Trigger Warning: Caste-based violence and abuse
A video of a controversial skit performed by students at Jain University’s “Youth Fest” recently went viral. The skit has been widely panned for its casteist and disrespectful content towards marginalised communities and for mocking Dr. BR Ambedkar. It revolved around a man from a lower caste attempting to pursue a girl from a higher caste while using offensive and derogatory language towards the disadvantaged class as well as Dr. BR Ambedkar, the father of the Indian Constitution.
The skit was titled “Beer Ambedkar,” and it included several other phrases that many people found as offensive. Furthermore, serious issues such as untouchability and casual casteism were mocked during the skit. The incident has sparked a heated debate on how caste prejudice and religious intolerance are seeping in educational institutions.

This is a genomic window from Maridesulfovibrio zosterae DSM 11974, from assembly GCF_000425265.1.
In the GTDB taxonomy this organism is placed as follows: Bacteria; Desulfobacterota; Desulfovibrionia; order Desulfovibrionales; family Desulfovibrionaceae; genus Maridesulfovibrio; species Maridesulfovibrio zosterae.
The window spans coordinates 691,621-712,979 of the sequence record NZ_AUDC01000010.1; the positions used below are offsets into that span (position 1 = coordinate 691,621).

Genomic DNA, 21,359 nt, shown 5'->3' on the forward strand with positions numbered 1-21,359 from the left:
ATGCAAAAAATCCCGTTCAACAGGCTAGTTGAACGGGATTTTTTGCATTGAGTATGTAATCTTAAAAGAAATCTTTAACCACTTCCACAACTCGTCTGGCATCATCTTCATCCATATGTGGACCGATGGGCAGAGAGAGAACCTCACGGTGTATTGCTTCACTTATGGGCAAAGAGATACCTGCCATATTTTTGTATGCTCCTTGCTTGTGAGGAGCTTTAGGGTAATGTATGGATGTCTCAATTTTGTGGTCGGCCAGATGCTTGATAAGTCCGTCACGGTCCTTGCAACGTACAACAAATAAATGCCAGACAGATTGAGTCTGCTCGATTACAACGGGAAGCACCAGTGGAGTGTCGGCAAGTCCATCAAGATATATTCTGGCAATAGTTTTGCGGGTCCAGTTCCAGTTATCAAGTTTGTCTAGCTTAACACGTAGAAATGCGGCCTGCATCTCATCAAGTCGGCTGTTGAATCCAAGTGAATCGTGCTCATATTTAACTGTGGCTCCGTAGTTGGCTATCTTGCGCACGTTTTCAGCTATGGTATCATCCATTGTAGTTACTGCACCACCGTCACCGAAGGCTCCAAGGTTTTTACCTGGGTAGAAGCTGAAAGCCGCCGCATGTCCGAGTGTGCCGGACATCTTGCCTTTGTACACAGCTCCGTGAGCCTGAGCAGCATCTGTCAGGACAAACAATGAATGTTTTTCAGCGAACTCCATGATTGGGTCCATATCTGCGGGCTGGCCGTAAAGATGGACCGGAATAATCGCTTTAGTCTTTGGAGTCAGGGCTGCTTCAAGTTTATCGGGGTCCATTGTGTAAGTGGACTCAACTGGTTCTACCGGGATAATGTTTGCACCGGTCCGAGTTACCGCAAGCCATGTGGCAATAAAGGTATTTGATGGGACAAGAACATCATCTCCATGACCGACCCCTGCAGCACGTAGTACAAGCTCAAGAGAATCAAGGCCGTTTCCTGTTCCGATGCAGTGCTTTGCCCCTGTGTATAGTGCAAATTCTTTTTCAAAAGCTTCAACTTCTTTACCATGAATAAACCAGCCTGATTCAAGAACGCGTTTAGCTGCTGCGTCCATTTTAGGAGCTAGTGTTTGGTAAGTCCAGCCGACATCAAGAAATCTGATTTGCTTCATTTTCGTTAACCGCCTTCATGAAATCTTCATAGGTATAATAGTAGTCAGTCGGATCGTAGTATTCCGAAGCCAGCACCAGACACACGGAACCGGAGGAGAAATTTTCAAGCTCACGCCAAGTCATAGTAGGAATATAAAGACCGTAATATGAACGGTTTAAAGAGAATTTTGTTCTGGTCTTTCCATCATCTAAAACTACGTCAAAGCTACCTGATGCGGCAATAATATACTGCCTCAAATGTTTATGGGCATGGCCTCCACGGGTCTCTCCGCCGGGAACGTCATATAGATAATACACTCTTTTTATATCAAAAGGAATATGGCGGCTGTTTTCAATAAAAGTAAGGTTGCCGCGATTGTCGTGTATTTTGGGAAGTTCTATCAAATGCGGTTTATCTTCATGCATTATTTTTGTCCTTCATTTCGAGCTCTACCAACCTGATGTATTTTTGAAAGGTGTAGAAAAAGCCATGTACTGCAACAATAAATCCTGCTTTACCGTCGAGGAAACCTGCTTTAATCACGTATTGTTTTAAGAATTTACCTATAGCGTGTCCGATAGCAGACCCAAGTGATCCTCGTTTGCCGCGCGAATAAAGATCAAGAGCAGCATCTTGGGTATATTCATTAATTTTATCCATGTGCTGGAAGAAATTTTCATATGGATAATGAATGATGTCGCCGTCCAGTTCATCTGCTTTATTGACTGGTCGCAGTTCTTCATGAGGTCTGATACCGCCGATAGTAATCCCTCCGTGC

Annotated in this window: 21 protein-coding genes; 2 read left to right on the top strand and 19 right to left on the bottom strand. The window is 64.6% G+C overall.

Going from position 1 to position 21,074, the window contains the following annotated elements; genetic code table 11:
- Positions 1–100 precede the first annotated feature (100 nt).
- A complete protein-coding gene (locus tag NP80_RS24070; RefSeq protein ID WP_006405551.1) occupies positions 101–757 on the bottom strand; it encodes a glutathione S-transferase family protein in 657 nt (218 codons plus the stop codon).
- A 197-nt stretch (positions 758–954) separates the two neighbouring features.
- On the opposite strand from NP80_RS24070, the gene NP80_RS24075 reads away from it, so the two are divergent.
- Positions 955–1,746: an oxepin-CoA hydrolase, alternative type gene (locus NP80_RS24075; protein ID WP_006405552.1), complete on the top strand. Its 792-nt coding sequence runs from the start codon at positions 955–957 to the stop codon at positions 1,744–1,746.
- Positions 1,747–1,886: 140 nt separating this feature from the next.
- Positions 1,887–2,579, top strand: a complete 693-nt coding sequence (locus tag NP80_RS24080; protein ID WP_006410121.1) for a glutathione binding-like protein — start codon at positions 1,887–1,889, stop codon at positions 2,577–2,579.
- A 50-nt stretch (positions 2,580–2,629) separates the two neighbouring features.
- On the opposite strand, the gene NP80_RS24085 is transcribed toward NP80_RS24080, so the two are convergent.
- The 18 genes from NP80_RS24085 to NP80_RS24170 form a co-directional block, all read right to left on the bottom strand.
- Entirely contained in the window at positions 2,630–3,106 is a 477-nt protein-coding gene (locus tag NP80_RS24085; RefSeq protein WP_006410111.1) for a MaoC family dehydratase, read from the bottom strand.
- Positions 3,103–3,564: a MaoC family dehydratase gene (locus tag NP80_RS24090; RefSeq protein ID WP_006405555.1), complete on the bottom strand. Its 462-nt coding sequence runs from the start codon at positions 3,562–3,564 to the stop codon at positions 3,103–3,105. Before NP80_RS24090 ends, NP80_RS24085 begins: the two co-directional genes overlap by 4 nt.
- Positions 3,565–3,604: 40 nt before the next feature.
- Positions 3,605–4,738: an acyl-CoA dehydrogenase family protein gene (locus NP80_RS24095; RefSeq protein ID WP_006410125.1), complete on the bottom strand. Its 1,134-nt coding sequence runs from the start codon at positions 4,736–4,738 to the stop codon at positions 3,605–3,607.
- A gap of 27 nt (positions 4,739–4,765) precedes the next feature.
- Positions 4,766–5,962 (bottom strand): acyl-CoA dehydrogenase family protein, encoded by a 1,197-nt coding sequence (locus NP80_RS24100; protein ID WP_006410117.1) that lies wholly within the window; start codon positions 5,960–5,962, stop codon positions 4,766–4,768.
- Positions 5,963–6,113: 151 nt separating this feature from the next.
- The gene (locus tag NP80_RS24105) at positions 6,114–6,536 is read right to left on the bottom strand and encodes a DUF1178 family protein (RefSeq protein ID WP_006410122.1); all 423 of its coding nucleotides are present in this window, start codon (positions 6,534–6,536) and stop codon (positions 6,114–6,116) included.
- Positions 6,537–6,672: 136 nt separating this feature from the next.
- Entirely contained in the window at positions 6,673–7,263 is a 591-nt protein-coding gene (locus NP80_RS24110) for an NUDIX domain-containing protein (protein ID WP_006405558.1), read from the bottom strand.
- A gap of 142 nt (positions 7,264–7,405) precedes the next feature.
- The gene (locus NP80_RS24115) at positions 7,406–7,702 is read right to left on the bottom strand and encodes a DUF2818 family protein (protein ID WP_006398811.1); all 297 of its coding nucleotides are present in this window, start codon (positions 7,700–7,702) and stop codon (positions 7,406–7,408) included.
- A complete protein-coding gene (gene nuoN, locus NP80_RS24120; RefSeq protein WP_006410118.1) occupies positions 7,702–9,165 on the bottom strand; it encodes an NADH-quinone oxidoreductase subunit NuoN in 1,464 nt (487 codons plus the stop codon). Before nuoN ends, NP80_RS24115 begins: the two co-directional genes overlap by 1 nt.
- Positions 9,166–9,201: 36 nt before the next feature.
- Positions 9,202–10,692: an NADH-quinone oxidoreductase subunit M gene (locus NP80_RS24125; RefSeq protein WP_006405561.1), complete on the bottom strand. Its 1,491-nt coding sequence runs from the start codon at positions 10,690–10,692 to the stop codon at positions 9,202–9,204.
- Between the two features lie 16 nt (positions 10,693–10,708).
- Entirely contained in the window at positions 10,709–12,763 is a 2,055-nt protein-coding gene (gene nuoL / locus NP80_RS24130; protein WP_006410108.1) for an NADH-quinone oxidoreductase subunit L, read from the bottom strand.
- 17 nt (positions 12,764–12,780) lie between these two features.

Although it is disheartening, research shows that casteism is widespread and deeply ingrained in Indian higher education, particularly in technical fields like medicine and engineering. Despite the fact that educational institutions are intended to foster critical thinking, inclusivity, and knowledge, caste-based discrimination is often overlooked and ignored, both in overt and subtle ways. Sadly, many students, teachers, and administrators still cling to discriminatory beliefs and practices based on caste and religion.